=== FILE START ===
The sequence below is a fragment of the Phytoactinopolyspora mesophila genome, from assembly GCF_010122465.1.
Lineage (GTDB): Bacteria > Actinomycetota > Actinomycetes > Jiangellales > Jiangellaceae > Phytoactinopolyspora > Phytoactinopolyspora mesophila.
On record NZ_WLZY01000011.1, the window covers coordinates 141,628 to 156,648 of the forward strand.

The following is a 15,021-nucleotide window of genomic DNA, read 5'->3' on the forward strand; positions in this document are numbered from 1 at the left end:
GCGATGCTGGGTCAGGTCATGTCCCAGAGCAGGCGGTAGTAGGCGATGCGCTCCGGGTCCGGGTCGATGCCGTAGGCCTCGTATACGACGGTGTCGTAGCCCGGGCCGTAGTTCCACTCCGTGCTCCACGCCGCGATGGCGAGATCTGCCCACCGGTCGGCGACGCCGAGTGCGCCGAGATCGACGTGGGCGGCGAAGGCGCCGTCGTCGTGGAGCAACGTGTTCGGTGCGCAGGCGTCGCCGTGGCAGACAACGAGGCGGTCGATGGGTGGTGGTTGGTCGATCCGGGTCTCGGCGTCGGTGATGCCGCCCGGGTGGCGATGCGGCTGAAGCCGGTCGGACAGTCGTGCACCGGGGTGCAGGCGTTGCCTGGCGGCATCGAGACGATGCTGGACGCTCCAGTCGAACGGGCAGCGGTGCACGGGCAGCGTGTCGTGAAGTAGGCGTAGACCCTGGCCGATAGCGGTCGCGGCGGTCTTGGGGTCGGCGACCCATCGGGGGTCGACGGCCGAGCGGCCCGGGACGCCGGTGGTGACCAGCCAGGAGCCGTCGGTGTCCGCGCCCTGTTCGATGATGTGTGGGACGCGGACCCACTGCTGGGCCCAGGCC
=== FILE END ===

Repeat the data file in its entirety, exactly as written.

The sequence below is a fragment of the Phytoactinopolyspora mesophila genome, from assembly GCF_010122465.1.
Lineage (GTDB): Bacteria > Actinomycetota > Actinomycetes > Jiangellales > Jiangellaceae > Phytoactinopolyspora > Phytoactinopolyspora mesophila.
On record NZ_WLZY01000011.1, the window covers coordinates 141,628 to 156,648 of the forward strand.

The following is a 15,021-nucleotide window of genomic DNA, read 5'->3' on the forward strand; positions in this document are numbered from 1 at the left end:
GCGATGCTGGGTCAGGTCATGTCCCAGAGCAGGCGGTAGTAGGCGATGCGCTCCGGGTCCGGGTCGATGCCGTAGGCCTCGTATACGACGGTGTCGTAGCCCGGGCCGTAGTTCCACTCCGTGCTCCACGCCGCGATGGCGAGATCTGCCCACCGGTCGGCGACGCCGAGTGCGCCGAGATCGACGTGGGCGGCGAAGGCGCCGTCGTCGTGGAGCAACGTGTTCGGTGCGCAGGCGTCGCCGTGGCAGACAACGAGGCGGTCGATGGGTGGTGGTTGGTCGATCCGGGTCTCGGCGTCGGTGATGCCGCCCGGGTGGCGATGCGGCTGAAGCCGGTCGGACAGTCGTGCACCGGGGTGCAGGCGTTGCCTGGCGGCATCGAGACGATGCTGGACGCTCCAGTCGAACGGGCAGCGGTGCACGGGCAGCGTGTCGTGAAGTAGGCGTAGACCCTGGCCGATAGCGGTCGCGGCGGTCTTGGGGTCGGCGACCCATCGGGGGTCGACGGCCGAGCGGCCCGGGACGCCGGTGGTGACCAGCCAGGAGCCGTCGGTGTCCGCGCCCTGTTCGATGATGTGTGGGACGCGGACCCACTGCTGGGCCCAGGCC